What is the major theme of Elizabeth Bowen's "Her Table Spread"? 

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appletrees eNotes educator| Certified Educator

I am a great fan of the short stories of Elizabeth Bowen; her writing is so dense with meaning and symbolism. This masterful story seems to have a major theme of sexual tension. The title "Her Table Spread" suggests that the hospitality of Miss Cuffe is related to her desire for male attention. The arrival of the destroyer fills the female guests at the dinner party with excitement and curiosity, but Alban feels alienated from them. Rossiter tries to get Alban interested in the subject of women and marriage, clearly referring to the benefits and pleasures of sexual union, and suggests Alban should consider marrying Valeria. Alban is mistaken for a Mr. Garrett by Valeria, who believes a naval officer who had landed once before is arriving in the dark. There is a suggestion she may have been intimate with Garrett, when she asks if he does not "remember the way."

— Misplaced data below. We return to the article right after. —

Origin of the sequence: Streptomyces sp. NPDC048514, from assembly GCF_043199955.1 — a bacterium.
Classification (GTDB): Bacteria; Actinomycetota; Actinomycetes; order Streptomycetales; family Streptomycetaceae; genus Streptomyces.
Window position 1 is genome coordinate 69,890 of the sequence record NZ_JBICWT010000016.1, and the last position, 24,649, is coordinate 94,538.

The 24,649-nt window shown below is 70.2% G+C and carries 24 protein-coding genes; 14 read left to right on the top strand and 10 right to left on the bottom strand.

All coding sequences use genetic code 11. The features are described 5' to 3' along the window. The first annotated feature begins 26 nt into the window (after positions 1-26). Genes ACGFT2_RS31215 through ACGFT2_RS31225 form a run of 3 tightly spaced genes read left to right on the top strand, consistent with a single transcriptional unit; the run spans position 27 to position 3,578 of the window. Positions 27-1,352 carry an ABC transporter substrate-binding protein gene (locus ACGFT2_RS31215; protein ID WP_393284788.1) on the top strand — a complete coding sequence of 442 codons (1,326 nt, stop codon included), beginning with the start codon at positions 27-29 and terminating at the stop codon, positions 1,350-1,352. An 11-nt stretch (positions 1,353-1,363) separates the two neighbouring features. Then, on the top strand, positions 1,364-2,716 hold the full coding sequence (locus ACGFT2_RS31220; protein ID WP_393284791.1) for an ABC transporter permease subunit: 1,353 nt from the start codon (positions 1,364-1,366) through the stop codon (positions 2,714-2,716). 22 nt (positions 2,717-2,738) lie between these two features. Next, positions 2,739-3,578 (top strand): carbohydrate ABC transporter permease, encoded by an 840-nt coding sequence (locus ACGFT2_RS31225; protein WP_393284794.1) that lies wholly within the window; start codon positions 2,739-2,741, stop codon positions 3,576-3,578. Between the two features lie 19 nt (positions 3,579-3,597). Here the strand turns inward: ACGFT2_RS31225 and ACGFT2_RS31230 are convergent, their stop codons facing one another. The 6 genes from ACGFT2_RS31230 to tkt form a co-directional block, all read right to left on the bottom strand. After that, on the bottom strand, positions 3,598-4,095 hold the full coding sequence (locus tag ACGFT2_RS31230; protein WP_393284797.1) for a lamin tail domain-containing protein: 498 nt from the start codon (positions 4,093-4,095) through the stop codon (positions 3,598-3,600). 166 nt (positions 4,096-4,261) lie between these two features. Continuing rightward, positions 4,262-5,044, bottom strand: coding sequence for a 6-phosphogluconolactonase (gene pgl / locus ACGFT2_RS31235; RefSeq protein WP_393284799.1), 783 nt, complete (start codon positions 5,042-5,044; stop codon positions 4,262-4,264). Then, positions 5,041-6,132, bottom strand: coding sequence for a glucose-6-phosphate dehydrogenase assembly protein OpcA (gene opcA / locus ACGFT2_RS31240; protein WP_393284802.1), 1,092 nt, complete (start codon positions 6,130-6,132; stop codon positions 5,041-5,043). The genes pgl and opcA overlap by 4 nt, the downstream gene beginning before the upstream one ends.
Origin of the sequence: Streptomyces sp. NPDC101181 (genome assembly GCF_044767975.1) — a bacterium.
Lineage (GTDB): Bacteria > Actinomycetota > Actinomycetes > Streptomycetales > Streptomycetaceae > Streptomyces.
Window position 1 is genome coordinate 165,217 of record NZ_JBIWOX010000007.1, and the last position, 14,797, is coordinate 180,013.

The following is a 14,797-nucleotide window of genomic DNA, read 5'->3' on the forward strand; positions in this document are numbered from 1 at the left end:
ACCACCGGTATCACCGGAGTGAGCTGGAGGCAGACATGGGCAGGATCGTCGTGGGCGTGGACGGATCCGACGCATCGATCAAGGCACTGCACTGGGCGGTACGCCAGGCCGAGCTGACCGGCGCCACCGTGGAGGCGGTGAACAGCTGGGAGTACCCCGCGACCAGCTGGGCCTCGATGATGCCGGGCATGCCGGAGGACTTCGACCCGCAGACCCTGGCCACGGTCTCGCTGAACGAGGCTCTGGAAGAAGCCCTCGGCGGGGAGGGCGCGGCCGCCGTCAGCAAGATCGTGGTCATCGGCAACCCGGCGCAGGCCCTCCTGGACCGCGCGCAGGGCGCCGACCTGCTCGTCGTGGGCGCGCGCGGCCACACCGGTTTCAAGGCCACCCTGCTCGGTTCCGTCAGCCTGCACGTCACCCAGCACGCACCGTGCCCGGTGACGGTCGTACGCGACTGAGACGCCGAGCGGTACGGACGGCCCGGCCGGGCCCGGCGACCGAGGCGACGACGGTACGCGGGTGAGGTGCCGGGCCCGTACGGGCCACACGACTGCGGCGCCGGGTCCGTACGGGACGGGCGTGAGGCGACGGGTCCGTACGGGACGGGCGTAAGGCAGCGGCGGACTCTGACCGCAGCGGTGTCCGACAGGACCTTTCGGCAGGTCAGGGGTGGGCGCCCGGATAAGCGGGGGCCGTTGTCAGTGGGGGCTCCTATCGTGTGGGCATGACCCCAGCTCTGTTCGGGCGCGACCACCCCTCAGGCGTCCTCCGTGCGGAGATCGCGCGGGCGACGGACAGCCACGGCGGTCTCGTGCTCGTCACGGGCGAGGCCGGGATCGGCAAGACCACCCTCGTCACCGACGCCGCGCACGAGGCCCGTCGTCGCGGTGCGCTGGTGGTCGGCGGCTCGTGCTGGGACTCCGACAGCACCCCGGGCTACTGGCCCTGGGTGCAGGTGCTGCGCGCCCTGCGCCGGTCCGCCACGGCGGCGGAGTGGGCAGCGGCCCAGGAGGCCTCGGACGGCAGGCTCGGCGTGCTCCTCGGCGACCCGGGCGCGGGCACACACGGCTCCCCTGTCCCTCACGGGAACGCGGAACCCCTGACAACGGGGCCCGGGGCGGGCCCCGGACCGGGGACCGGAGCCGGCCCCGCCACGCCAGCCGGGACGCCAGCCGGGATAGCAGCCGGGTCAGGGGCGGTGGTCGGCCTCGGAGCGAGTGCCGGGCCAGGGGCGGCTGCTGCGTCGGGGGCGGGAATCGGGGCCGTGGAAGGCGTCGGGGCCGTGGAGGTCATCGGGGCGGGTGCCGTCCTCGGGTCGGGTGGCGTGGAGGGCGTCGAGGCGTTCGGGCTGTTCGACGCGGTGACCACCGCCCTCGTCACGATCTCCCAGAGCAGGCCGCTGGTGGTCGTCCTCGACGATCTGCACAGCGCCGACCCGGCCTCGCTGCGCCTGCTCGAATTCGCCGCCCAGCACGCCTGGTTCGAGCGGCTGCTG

The descriptions of the women are very sensual and hint at sexual tension, for example: "The ladies all turned to Alban: the beads on their bosoms sparkled," and "Valeria's bust was almost on the table." Even non-human objects are described in sensuous terms, underscoring this sexual theme: "Behind, through the windows, lamps spread great skirts of light, and Mars and Mercury, unable to contain themselves, stooped from their pedestals." At one point Alban stands in the dark with the three women and feels a fleeting connection to them, moved by their expectant search for the men on the destroyer: "For the moment, without moving or speaking, he stood, in the dark, in a flame, as though all three said: 'My darling...'

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